Food and Water Watch joined local activists in celebrating Nestle's decision to build a bottled water plant near Sacramento instead of in McCloud, CA.
I am not a fan of FWW's hysterical anti-capitalist rhetoric (see this and this), and I am also familiar with the situation in McCloud, a small community with little to offer besides splendid nature and lovely water.
So, I am sad to see this "triumphalism" on Nestle's withdrawal. Although I criticized the terms that Nestle offered the people of McCloud (about five to ten percent of the price they should have offered), I think that they could have made a deal. Instead, Nestle's ham-handed "negotiating" created an alliance between those who dislike capitalists and those who dislike being ripped off. Bad news for Nestle but worse news for McCloud.*
So what's McCloud going to do with its fantastic water? How are the citizens going to use their asset to improve their lives? Although they can surely enjoy the cleanest, freshest showers around, they are going to have a hard time getting more money for their water then Nestle was capable of paying.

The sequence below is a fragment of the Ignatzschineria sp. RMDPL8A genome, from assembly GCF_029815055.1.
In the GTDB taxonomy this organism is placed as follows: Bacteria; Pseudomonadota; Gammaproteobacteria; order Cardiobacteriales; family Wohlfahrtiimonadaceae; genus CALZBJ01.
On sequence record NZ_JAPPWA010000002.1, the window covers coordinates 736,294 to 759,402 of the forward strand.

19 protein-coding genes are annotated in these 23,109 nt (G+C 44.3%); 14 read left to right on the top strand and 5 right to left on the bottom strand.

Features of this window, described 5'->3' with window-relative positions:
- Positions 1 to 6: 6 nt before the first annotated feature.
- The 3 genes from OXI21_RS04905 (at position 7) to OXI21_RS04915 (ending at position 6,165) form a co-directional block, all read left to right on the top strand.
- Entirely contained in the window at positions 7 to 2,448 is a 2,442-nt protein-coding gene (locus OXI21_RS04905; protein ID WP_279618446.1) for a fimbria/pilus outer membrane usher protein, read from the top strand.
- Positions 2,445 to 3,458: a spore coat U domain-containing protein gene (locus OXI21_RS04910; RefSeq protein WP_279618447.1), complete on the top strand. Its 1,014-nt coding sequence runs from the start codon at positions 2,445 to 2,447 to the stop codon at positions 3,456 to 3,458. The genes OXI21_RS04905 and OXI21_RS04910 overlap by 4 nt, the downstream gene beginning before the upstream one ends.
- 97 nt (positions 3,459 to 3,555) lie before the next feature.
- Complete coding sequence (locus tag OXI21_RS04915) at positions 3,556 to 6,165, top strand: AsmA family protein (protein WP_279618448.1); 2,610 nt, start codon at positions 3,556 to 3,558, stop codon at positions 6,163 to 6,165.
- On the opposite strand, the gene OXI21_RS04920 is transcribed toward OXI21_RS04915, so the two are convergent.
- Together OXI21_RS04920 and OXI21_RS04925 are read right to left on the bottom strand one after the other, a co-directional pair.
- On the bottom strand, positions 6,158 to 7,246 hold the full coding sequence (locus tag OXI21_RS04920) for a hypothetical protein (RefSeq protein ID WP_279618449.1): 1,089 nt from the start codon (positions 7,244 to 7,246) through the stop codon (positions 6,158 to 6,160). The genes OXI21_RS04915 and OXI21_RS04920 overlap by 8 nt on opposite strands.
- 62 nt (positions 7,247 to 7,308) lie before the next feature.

My bet is still on "McCloud" branded bottled water, but I'll wait to see what they do.
Bottom Line: It's one thing to negotiate for your interests, it's entirely another to throw your interests (and those of your neighbors!) out the window in the name of ideological purity.
* I submitted a consulting proposal on how McCloud could use its water for economic development, but we were unable to work together because of their categorical rejection of any option that included Nestle. I was unwilling to take that option off the table -- how can the community choose without knowing all the options -- so I declined further negotiation. (Note that the people who rejected Nestle were not representative of the community but of a local environmental group.)